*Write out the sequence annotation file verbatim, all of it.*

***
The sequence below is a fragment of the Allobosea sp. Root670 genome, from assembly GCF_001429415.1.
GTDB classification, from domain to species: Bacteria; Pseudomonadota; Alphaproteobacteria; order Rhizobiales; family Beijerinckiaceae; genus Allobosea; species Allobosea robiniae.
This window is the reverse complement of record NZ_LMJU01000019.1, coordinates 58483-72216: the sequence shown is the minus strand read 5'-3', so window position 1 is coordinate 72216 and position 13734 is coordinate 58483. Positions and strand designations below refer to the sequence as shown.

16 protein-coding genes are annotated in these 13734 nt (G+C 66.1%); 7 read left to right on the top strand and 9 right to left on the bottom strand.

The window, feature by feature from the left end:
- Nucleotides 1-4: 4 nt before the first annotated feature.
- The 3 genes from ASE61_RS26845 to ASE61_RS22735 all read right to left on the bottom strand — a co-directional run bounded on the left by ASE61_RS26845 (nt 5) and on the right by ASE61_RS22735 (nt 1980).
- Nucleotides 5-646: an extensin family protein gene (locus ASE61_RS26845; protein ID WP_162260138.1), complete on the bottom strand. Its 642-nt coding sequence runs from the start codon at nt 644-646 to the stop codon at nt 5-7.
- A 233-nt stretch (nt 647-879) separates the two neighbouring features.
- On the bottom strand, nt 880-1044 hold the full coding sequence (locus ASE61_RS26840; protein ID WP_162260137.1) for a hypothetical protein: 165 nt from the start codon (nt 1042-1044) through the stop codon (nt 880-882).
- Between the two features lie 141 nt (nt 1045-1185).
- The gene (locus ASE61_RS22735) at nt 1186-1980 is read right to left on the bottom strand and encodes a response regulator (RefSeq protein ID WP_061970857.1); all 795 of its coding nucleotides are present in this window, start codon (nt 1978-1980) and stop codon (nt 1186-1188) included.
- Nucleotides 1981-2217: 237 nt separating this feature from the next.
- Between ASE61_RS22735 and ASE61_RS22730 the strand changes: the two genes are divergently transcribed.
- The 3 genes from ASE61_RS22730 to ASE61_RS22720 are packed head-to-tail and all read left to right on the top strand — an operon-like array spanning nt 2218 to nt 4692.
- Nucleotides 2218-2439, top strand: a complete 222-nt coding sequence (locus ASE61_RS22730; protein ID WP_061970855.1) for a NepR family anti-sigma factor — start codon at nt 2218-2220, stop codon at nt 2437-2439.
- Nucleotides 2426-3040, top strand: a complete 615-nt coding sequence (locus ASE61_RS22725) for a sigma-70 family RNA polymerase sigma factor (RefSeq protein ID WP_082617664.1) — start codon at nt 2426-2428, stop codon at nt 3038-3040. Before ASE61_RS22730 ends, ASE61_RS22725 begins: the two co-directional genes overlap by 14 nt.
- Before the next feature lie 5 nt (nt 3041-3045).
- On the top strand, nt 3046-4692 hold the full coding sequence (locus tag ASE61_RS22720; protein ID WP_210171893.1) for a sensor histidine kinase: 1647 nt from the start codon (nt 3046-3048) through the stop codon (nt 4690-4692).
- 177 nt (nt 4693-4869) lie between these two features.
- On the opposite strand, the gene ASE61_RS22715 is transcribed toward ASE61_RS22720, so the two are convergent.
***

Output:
The sequence below is a fragment of the Allobosea sp. Root670 genome, from assembly GCF_001429415.1.
GTDB classification, from domain to species: Bacteria; Pseudomonadota; Alphaproteobacteria; order Rhizobiales; family Beijerinckiaceae; genus Allobosea; species Allobosea robiniae.
This window is the reverse complement of record NZ_LMJU01000019.1, coordinates 58483-72216: the sequence shown is the minus strand read 5'-3', so window position 1 is coordinate 72216 and position 13734 is coordinate 58483. Positions and strand designations below refer to the sequence as shown.

16 protein-coding genes are annotated in these 13734 nt (G+C 66.1%); 7 read left to right on the top strand and 9 right to left on the bottom strand.

The window, feature by feature from the left end:
- Nucleotides 1-4: 4 nt before the first annotated feature.
- The 3 genes from ASE61_RS26845 to ASE61_RS22735 all read right to left on the bottom strand — a co-directional run bounded on the left by ASE61_RS26845 (nt 5) and on the right by ASE61_RS22735 (nt 1980).
- Nucleotides 5-646: an extensin family protein gene (locus ASE61_RS26845; protein ID WP_162260138.1), complete on the bottom strand. Its 642-nt coding sequence runs from the start codon at nt 644-646 to the stop codon at nt 5-7.
- A 233-nt stretch (nt 647-879) separates the two neighbouring features.
- On the bottom strand, nt 880-1044 hold the full coding sequence (locus ASE61_RS26840; protein ID WP_162260137.1) for a hypothetical protein: 165 nt from the start codon (nt 1042-1044) through the stop codon (nt 880-882).
- Between the two features lie 141 nt (nt 1045-1185).
- The gene (locus ASE61_RS22735) at nt 1186-1980 is read right to left on the bottom strand and encodes a response regulator (RefSeq protein ID WP_061970857.1); all 795 of its coding nucleotides are present in this window, start codon (nt 1978-1980) and stop codon (nt 1186-1188) included.
- Nucleotides 1981-2217: 237 nt separating this feature from the next.
- Between ASE61_RS22735 and ASE61_RS22730 the strand changes: the two genes are divergently transcribed.
- The 3 genes from ASE61_RS22730 to ASE61_RS22720 are packed head-to-tail and all read left to right on the top strand — an operon-like array spanning nt 2218 to nt 4692.
- Nucleotides 2218-2439, top strand: a complete 222-nt coding sequence (locus ASE61_RS22730; protein ID WP_061970855.1) for a NepR family anti-sigma factor — start codon at nt 2218-2220, stop codon at nt 2437-2439.
- Nucleotides 2426-3040, top strand: a complete 615-nt coding sequence (locus ASE61_RS22725) for a sigma-70 family RNA polymerase sigma factor (RefSeq protein ID WP_082617664.1) — start codon at nt 2426-2428, stop codon at nt 3038-3040. Before ASE61_RS22730 ends, ASE61_RS22725 begins: the two co-directional genes overlap by 14 nt.
- Before the next feature lie 5 nt (nt 3041-3045).
- On the top strand, nt 3046-4692 hold the full coding sequence (locus tag ASE61_RS22720; protein ID WP_210171893.1) for a sensor histidine kinase: 1647 nt from the start codon (nt 3046-3048) through the stop codon (nt 4690-4692).
- 177 nt (nt 4693-4869) lie between these two features.
- On the opposite strand, the gene ASE61_RS22715 is transcribed toward ASE61_RS22720, so the two are convergent.